Algorithmic traders exacerbated volatility in the Swiss franc/euro exchange rate that arose when Switzerland’s central bank unexpectedly removed its currency cap in January 2015, according to new analysis. In a shock move three years ago, the bank decided to decouple its franc from the European single currency. The cap had been in place since 2011 and had essentially pinned the currency at 1.20 francs per euro.
European authorities have moved to quash rumours they could scrap restrictions on so-called dark trading — a flagship initiative in the region's new securities rulebook that came into force only six weeks ago. The caps on trading shares in venues known as dark pools are included in the European Union's revised Markets in Financial Instruments Directive, a sprawling piece of regulation aimed at increasing transparency in trading across multiple asset classes....
Barclays has hired the former head of electronic trading at Credit Suisse. Naseer Al-Khudairi will join Barclays in March as global head of electronic equities and cash equities in Europe, the Middle East and Africa, the bank said today. He will be based in London and report to Stephen Dainton, global head of equities at Barclays. Al-Khudairi...
Muck Rack makes it simple to find people, tweets, or articles that mention any name, keyword, company, hashtag etc. We've compiled this guide to help you make the most of your search.
Selecting a term
Start searching tweets, articles from media outlets, articles mentioned in tweets, journalists'
names, titles and bios with some suggested searches:
Companies or Topics (e.g. iPhone, Microsoft)
Phrases (e.g. "cloud computing") — use quotes to keep the terms together
Twitter handles (e.g. @username) — returns those who have mentioned or replied to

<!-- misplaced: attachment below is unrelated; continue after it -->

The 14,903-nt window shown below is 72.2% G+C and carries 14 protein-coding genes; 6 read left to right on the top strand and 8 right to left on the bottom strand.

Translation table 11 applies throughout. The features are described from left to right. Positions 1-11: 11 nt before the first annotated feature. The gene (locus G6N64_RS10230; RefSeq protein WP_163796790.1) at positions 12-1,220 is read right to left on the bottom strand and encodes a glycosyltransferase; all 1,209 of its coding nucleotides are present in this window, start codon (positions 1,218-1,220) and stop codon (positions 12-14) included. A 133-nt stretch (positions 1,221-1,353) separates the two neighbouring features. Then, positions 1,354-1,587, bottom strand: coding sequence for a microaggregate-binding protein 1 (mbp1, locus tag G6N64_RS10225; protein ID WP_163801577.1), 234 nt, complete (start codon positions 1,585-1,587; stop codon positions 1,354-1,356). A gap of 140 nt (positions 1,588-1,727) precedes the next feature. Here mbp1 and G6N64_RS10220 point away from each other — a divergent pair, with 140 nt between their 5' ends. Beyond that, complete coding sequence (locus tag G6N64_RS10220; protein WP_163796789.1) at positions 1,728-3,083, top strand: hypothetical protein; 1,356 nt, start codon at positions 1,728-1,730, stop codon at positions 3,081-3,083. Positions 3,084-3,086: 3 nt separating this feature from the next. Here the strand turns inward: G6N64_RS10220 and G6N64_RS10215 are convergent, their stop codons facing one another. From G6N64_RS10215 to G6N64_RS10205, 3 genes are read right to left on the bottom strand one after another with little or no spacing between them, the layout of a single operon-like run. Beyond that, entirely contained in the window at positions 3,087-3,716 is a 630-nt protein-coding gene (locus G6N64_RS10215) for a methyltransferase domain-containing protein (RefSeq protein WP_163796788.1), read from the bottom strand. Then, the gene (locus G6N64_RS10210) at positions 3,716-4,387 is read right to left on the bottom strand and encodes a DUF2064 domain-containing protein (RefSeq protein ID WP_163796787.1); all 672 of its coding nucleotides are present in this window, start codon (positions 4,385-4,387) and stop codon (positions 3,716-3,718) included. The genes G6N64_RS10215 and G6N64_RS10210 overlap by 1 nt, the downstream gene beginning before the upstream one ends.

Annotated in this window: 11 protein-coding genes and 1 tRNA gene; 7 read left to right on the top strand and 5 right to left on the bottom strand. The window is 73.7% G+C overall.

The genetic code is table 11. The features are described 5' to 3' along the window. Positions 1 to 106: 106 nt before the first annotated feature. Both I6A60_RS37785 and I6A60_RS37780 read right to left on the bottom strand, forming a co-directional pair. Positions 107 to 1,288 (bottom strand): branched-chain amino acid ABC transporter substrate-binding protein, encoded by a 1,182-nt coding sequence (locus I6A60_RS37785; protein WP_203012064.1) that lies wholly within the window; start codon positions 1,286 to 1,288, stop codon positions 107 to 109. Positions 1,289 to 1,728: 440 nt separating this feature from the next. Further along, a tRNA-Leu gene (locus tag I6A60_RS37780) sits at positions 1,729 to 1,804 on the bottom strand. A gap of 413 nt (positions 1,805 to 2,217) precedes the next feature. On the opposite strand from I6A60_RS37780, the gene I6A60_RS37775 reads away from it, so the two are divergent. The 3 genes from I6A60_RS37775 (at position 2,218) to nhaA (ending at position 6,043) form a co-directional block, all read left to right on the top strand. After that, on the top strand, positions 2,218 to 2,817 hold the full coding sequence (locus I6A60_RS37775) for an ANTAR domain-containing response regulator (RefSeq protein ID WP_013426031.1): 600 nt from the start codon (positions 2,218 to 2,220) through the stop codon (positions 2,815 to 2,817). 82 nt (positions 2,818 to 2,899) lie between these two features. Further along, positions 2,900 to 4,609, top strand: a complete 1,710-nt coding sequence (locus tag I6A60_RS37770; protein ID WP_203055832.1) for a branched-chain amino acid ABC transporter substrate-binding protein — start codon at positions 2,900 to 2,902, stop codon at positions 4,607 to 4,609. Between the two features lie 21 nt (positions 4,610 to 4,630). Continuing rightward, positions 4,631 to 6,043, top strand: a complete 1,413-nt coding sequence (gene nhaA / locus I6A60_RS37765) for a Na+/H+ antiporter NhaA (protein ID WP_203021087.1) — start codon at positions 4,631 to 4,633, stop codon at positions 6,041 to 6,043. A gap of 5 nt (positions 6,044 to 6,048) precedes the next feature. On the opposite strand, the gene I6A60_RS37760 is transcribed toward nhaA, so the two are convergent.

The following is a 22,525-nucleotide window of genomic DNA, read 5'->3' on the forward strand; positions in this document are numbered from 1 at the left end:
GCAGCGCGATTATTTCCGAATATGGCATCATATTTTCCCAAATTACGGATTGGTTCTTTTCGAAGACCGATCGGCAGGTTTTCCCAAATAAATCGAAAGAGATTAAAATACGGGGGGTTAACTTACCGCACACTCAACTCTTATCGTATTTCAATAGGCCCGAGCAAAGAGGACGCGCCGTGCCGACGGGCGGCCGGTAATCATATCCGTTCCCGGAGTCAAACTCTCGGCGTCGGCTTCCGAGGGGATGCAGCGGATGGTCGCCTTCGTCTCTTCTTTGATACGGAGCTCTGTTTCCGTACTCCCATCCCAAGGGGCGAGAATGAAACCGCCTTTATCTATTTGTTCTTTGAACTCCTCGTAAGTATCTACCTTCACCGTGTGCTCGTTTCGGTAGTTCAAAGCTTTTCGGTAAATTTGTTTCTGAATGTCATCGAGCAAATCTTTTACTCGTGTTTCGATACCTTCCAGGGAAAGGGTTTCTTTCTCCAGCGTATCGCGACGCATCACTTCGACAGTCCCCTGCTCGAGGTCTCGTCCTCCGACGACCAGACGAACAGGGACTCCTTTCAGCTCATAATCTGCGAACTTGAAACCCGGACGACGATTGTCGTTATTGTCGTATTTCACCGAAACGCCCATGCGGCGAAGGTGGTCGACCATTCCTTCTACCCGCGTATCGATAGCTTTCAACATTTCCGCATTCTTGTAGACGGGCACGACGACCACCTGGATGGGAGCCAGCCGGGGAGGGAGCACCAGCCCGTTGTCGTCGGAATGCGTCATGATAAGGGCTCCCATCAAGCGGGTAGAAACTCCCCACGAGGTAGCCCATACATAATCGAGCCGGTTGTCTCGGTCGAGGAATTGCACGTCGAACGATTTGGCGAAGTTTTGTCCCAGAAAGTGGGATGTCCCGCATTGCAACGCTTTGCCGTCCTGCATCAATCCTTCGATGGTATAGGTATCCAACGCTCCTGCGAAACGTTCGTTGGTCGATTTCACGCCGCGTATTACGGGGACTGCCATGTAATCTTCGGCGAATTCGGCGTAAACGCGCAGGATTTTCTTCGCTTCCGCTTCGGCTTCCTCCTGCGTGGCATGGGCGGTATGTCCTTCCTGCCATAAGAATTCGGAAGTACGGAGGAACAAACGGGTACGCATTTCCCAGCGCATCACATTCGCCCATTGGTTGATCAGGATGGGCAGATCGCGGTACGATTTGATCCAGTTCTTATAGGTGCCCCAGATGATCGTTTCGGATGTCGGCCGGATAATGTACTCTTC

Names (e.g. "David Pogue")
Hashtags (e.g. #sxsw, #london2012)
Bio details (e.g. vegan, Olympics, father)
Muck Rack's Advanced Search allows for many boolean operators.
Find results that mention multiple specified terms, use AND or
+. For example, ensure each result contains both Elon Musk and Mark Zuckerberg by
searching Musk AND Zuckerberg or Musk + Zuckerberg.
Use the operators OR or , to broaden your search when you'd like either of
multiple terms to appear in results. (This is the default behavior of our search when no operators
are used). For example, results will contain either cake or cookie by searching cake OR cookie or cake,cookie
Use NOT or - to subtract results from your search. For
example, searching Disney will yield results about the Walt Disney Company as well as Walt Disney
World Resort. To exclude mentions of Disney World, search for Disney -World or Disney
When using one of these operators with a phrase, enclose it in quotation marks. For example, you can
find results about smartphones excluding Apple's iPhone 4S by searching smartphone -"iPhone
Exact case matching or punctuation
If you're searching for a brand name or keyword that relies on specific punctuation marks or capitalization, you can
find results that match your exact query by adding matchcase: before the keyword you're searching for, like matchcase:E*TRADE .
Use parentheses to separate multiple
boolean phrases. For example, to find journalists talking about having fun in Disney World or
Disneyland, search for ("disney world" OR disneyland) AND fun.
An asterisk can be used to search for any variation of a root word truncated by the asterisk. For example, searching for admin* will return results for administrator, administration, administer, administered, etc.
A near operator is an AND operator where you can control the distance between the words. You can vary the distance the near operation uses by adding a forward slash and number (between 0-99) such as strawberries NEAR/10 "whipped cream", which means the strawberries must exist within 10 words of "whipped cream".